- About this Guide
- The Case for Peer Support on Campus
- Environment preparation
- Recruiting peer supporters
- Training ideas
- Supervision and support
- Case Studies
- Program operation
- Appendix A: Additional resources
- Appendix B: Sample needs assessment
- Appendix C: Sample peer supporter job postings
- Appendix D: Interview questions to ask
- Appendix E: Campus staff training outline
- Appendix F: Reflective practice framework for peer supporters
- Appendix G: Self-reflective practice: tips for peer supporters
- Appendix H: Peer support case note template
Home > CICMH Toolkits > Campus Peer Support > Recruiting peer supporters > Interviewing peer supporters
Interviewing peer supporters
Interviewing peer supporters
When selecting candidates for the role, it is preferable not to over-staff the interview panel. The students engaging in these positions are being hired to work amongst other campus staff members, which is an intimidating endeavour in itself. Ensuring that the interview process is not emphasizing these inherent power dynamics is recommended. One way of accomplishing this is to include a peer amongst the interview panel or involve a student who could possibly receive services. Having potential service users identify which peer supporters they would feel comfortable engaging with is a great way of ensuring successful candidates are going to resonate with the student population.
It is important to hire peer supporters who identify with mental health experiences that are reflective of the experiences of the student population. Often it may be tempting to select a candidate that demonstrates a high proficiency in communication and interpersonal skills, or a strong demonstration of professionalism and accountability. While these traits are vital in the role of peer supporter, the quality most essential to the role is lived experience. This experience will ensure the students in need of support are assisted by individuals who can directly relate to what they are going through.
It is also essential that individuals can:
It is likely that peer supporters will interact with the participants they are supporting in various settings around campus. Therefore, upholding professional boundaries, maintaining participant confidentiality and engaging in critical thinking practices when navigating these situations will be essential for the success of the program. For these reasons, ensuring the candidates selected for these positions have a demonstrated sense of professionalism is necessary.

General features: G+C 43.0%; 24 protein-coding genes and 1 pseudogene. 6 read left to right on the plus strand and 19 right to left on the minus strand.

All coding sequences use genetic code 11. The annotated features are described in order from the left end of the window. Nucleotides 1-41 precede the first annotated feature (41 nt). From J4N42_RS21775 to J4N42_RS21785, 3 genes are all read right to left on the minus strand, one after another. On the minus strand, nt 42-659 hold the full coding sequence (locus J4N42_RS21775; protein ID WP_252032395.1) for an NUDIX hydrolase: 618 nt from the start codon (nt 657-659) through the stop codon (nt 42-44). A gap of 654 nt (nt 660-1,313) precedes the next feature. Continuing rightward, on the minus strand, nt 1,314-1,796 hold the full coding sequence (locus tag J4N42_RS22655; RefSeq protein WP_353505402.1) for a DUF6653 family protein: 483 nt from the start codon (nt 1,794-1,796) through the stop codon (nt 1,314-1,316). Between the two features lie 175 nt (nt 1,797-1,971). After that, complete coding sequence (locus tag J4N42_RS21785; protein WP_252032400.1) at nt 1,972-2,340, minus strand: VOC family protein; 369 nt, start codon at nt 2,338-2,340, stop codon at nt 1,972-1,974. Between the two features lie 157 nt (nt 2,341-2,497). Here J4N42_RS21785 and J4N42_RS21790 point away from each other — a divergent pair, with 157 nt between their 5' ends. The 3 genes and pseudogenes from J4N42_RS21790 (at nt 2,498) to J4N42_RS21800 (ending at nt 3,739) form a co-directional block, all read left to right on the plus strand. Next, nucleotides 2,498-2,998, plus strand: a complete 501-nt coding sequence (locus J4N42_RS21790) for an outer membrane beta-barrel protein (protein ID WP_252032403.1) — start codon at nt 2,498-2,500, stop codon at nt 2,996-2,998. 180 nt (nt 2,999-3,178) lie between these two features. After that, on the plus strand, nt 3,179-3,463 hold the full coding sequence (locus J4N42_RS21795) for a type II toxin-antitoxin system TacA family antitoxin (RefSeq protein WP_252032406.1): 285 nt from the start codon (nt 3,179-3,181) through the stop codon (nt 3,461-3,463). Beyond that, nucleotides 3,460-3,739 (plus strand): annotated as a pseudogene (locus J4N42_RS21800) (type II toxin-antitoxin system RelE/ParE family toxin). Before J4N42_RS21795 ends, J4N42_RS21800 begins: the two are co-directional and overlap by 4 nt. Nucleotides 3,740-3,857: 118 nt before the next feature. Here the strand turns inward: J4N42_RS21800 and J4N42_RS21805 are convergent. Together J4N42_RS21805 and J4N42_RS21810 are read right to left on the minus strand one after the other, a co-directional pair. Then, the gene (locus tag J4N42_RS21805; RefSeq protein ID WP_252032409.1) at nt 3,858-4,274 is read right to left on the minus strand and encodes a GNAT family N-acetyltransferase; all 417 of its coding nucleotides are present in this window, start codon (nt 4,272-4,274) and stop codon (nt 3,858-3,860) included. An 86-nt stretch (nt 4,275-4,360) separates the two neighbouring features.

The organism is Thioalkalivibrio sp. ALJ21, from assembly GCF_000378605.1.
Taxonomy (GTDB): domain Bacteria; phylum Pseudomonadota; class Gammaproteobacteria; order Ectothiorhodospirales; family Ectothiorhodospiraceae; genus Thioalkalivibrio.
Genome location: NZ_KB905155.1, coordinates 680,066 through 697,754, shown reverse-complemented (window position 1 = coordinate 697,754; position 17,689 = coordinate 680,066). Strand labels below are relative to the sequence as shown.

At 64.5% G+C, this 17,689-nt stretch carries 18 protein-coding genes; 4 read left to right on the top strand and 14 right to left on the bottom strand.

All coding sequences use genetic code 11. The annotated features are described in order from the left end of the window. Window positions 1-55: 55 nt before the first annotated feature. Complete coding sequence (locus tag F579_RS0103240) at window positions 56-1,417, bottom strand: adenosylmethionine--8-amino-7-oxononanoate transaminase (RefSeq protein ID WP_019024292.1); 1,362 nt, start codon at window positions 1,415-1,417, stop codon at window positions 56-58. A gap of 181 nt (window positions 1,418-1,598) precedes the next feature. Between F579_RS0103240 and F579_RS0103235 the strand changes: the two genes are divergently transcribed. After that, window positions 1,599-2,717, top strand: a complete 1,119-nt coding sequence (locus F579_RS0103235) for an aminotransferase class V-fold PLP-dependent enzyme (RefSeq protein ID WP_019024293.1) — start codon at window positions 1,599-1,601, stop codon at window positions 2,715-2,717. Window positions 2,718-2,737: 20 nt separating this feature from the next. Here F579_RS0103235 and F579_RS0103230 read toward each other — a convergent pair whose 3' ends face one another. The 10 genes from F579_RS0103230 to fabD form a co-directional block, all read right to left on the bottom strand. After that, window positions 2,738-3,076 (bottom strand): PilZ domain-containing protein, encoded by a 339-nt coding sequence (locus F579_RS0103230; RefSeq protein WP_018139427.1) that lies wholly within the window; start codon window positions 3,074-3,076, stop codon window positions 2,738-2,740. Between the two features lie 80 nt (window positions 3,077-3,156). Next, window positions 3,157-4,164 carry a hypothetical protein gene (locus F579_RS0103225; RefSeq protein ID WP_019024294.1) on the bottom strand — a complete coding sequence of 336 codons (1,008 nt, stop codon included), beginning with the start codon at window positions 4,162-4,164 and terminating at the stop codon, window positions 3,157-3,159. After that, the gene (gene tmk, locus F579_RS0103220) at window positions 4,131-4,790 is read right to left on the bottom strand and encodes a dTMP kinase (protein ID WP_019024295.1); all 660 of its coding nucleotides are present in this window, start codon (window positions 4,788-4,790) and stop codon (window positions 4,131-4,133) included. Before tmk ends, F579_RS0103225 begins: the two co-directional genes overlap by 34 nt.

Self-management and self-awareness
Peer supporters who have lived experience, but are now in a place where they can provide support to others who are struggling, should have a high level of self-awareness. This awareness includes having a strong understanding of exactly what was helpful throughout their recovery, what they are like when they are well and what the warning signs are when things are getting off track. This strong self- awareness will be vital in ensuring they can recognize when their wellness is being impacted and they need to take a step back. Furthermore, expertise in using self-care practices will help them maintain personal wellness while stepping into the role of support provider.
Peer Support Canada competenciesPeer Supporter Competencies – Peer Support Canada
Peer Support Canada also has a list of competencies they have deemed essential for the role of peer supporter. These competencies are a fantastic guideline to utilize when engaging in the screening and hiring process. This document can also be referred when engaging in ongoing training and supervision, when constructive feedback needs to be shared, and when peer supporters need to be spoken to about their performance in the role.
Please refer to Appendix D: Interview questions to ask to get ideas of questions to ask to your prospective peer supporters during the interview process..
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